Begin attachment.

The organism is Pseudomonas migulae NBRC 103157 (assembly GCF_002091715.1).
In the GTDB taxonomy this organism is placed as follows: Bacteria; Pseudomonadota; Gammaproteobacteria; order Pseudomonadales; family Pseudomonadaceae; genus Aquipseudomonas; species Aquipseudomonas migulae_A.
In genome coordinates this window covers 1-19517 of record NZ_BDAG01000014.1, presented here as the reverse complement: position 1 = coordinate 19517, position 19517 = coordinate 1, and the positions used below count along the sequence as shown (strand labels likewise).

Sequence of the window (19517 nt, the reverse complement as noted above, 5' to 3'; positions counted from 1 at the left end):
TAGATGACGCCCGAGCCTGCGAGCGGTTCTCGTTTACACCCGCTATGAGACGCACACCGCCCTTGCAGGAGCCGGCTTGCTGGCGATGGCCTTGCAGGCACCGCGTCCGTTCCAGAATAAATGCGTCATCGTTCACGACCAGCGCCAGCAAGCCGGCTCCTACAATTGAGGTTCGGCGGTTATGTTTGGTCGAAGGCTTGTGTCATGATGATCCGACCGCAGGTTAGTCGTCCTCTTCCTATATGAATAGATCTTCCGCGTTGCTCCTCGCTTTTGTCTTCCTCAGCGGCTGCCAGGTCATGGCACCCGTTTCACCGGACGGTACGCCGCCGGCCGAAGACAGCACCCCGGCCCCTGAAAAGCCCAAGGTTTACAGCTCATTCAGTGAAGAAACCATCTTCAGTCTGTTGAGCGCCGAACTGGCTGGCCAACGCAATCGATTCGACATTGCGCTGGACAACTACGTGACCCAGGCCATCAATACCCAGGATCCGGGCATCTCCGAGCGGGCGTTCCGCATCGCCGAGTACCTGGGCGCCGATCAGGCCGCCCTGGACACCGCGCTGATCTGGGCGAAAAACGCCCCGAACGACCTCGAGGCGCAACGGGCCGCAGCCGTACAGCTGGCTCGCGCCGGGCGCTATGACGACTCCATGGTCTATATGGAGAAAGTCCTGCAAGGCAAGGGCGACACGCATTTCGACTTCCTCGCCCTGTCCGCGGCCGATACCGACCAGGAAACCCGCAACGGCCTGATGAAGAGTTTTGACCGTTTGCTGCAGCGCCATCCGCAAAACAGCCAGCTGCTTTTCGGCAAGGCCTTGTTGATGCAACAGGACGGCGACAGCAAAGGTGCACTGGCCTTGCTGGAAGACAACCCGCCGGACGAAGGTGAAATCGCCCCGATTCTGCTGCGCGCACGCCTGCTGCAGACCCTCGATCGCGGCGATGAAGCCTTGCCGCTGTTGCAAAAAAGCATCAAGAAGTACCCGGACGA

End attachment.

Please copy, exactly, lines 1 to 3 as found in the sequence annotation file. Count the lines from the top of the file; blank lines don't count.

The organism is Pseudomonas migulae NBRC 103157 (assembly GCF_002091715.1).
In the GTDB taxonomy this organism is placed as follows: Bacteria; Pseudomonadota; Gammaproteobacteria; order Pseudomonadales; family Pseudomonadaceae; genus Aquipseudomonas; species Aquipseudomonas migulae_A.
In genome coordinates this window covers 1-19517 of record NZ_BDAG01000014.1, presented here as the reverse complement: position 1 = coordinate 19517, position 19517 = coordinate 1, and the positions used below count along the sequence as shown (strand labels likewise).